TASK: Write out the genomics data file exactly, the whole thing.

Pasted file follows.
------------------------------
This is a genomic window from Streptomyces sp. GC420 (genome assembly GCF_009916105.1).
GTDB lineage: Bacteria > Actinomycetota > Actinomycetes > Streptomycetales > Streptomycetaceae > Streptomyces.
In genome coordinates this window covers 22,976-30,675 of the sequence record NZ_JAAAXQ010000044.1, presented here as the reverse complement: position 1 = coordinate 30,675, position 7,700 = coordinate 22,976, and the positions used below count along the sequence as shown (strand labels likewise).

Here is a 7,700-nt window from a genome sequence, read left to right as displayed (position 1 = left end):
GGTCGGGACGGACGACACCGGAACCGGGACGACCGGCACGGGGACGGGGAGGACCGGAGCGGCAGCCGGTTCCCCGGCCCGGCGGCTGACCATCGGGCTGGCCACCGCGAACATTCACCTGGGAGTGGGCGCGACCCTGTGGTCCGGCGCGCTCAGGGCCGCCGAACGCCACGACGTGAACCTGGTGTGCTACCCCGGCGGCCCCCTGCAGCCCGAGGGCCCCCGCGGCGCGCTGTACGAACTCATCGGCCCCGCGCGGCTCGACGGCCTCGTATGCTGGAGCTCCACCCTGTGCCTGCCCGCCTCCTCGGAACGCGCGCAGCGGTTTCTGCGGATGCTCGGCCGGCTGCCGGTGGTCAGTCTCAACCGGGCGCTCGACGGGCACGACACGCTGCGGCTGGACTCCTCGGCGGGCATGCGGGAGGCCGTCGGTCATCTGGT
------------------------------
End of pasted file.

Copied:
This is a genomic window from Streptomyces sp. GC420 (genome assembly GCF_009916105.1).
GTDB lineage: Bacteria > Actinomycetota > Actinomycetes > Streptomycetales > Streptomycetaceae > Streptomyces.
In genome coordinates this window covers 22,976-30,675 of the sequence record NZ_JAAAXQ010000044.1, presented here as the reverse complement: position 1 = coordinate 30,675, position 7,700 = coordinate 22,976, and the positions used below count along the sequence as shown (strand labels likewise).

Here is a 7,700-nt window from a genome sequence, read left to right as displayed (position 1 = left end):
GGTCGGGACGGACGACACCGGAACCGGGACGACCGGCACGGGGACGGGGAGGACCGGAGCGGCAGCCGGTTCCCCGGCCCGGCGGCTGACCATCGGGCTGGCCACCGCGAACATTCACCTGGGAGTGGGCGCGACCCTGTGGTCCGGCGCGCTCAGGGCCGCCGAACGCCACGACGTGAACCTGGTGTGCTACCCCGGCGGCCCCCTGCAGCCCGAGGGCCCCCGCGGCGCGCTGTACGAACTCATCGGCCCCGCGCGGCTCGACGGCCTCGTATGCTGGAGCTCCACCCTGTGCCTGCCCGCCTCCTCGGAACGCGCGCAGCGGTTTCTGCGGATGCTCGGCCGGCTGCCGGTGGTCAGTCTCAACCGGGCGCTCGACGGGCACGACACGCTGCGGCTGGACTCCTCGGCGGGCATGCGGGAGGCCGTCGGTCATCTGGT